Before I get into this, I would like to emphasize this is purely my opinion based on personal experience.
I spent the majority of the last decade studying art and design, three years for art, five for design. During that time I was also working and have been relatively successful as a designer for around eight years. I say relatively since there really is nothing to compare a design career to anymore. Used to be you could compare what you’d done to various “superstar designers” but that era has/is quickly disappearing. Now, if you have a goal or mantra that dictates what you’d like to do with your projects, that is more commonly how designers will gauge success.
Outside of the people and companies who hire designers and artists, and the design and art communities themselves, the two area’s still aren’t hugely respected as career choices. Anyone who has taken either in school has experienced this in the form of questions like: “What are you going to do for work?” or “Is there a market for that?”. Unfortunately with the economy in the state it has been since 2008, and will be for at least a few more years, the questions do hold value. On the plus side, if you are currently in school for either of these, fear not. If you put your creatively advanced minds’ to it, you should be able to come up with some in and out of the box answers. That said, don’t let my comment on “creatively advanced minds” go to your head. I am of the school of thought that really anyone can be an artist or a designer, whether you will be successful at either venture depends nearly equally on how good you are, who you know, how hard you’re willing to work and just random dumb luck.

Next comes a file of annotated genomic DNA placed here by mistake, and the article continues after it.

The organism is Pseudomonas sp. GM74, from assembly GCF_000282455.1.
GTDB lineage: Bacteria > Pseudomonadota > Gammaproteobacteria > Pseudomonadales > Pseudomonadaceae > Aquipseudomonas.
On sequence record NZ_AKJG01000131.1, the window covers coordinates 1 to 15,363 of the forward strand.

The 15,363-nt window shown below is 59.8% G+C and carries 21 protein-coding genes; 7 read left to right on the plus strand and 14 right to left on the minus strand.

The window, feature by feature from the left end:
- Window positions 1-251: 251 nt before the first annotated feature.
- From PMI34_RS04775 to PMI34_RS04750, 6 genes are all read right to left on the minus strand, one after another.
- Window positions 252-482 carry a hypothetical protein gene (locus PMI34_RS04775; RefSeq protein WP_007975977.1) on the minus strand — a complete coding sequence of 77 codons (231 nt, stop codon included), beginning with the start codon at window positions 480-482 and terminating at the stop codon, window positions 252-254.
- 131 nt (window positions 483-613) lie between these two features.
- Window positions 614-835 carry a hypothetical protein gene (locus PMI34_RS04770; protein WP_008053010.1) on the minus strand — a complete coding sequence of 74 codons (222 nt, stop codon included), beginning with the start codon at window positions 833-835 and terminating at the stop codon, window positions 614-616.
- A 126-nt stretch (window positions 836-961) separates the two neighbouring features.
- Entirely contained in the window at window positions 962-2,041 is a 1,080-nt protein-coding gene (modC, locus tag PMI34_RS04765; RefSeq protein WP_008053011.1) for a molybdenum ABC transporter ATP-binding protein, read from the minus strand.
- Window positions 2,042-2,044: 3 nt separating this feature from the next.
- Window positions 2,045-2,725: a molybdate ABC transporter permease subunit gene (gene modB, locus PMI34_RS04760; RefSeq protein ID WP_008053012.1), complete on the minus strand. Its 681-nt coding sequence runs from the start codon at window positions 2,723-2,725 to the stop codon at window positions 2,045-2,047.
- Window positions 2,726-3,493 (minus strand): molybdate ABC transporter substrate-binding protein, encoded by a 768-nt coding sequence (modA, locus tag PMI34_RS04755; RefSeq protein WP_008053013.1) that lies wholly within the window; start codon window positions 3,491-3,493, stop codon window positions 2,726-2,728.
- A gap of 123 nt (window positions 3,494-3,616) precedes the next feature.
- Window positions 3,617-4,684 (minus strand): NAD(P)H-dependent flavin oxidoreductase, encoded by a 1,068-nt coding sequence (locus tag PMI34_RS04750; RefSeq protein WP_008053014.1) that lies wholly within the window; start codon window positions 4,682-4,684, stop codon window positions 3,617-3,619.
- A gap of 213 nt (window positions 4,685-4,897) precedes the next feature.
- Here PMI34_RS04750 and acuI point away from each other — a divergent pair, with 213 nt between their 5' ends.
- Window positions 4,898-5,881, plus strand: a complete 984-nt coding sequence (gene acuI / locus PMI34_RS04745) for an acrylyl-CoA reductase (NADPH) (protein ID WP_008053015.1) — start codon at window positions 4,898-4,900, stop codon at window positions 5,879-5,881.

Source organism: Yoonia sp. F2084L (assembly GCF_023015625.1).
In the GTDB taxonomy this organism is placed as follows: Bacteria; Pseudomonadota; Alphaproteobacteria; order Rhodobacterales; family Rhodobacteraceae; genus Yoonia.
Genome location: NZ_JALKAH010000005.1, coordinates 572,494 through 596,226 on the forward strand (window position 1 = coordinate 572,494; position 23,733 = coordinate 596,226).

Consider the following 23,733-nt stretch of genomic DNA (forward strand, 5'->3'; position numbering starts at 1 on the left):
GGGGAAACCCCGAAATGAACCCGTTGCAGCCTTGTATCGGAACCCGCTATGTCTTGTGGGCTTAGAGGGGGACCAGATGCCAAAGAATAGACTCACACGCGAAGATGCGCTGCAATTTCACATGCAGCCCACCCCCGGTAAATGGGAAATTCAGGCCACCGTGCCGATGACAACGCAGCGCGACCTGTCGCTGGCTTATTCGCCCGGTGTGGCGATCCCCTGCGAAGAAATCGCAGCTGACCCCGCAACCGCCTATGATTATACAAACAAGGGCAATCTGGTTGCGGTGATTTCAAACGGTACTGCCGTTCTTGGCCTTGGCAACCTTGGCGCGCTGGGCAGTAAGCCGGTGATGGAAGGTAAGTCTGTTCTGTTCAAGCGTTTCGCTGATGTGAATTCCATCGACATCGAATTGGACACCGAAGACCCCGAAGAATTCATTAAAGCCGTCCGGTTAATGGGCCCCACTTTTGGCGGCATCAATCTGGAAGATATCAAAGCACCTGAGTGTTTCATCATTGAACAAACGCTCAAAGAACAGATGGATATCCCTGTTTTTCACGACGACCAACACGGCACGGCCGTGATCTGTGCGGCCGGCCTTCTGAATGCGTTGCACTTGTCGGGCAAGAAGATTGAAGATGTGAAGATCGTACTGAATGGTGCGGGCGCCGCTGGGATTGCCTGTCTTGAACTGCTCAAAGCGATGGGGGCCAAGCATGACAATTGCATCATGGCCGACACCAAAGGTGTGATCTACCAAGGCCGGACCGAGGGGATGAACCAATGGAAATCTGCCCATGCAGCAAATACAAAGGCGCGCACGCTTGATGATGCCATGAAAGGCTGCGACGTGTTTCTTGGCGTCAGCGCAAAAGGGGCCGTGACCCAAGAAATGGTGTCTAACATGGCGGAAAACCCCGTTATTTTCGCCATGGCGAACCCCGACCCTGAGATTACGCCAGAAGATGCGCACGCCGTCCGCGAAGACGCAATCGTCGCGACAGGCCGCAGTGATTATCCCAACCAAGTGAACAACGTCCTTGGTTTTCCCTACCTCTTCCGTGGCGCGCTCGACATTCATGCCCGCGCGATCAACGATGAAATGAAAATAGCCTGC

Artist and designers do share a few commonalities, one that they don’t however, is that design is a service industry, art is not. The majority of projects that you will do as a designer are not for you, they’re for someone else. This means the following: you can’t fall in love with the project, it is not your baby, it is someone else’s. Although, you should love what you do enough to put all you can into the project as if it is your baby and you are in love with it, it is a thin line that you have to walk. You can’t dwell on a project for as long as you want, the industry simply doesn’t allow it. You have deadlines and just like any other job, if you don’t meet them, there will be consequences. This is why you have to be efficient and think on the ball, so to speak, so that you can timeline your projects to include the proper process so that the story of the end product can be properly written.
I didn’t spend enough time as an artist to explain the following as specifically as I did with design but there are small similarities and large differences. Like a designer, an artist can have a contracted or commissioned project, in which case you will also have a deadline. Artists however are allowed to fall in love with their work, actually its really more of a requirement to do what they do, in whatever media they are working in. As an artist you can take critique personally because whatever you’ve done has come from a place not necessarily motivated by servitude so much as a straight shot from your creative epicentre. From someone who came from an artistic background into design, it took me a long, long time to not be attached to a project as I would to a sculpture or painting I’d done. I won’t lie, it still occasionally happens and I doubt you could find a designer with or without an artistic background that hasn’t had the same problem.
The funny thing is even with all of the differences between art and design, the two are grouped together as many times as they are compared. It is true, the world needs both art and design just as it needs every other creative venture like music and architecture. Unfortunately all of the above are easily effected by economic trends and, that is the commonality that they all share. When it comes down to it and a person or company is looking at the bottom line, they need to weigh their “wants” and their “needs”. More often than not, a creatively motivated item will fall in the “want” category which is why the ones that survive in creative industries really have to love what they do, and think on their feet. If they don’t they will fall victim to rejection, money troubles and eventually look for a way out, which is a shame.
Img Sources: Art Is Everywhere, isleofideas.com,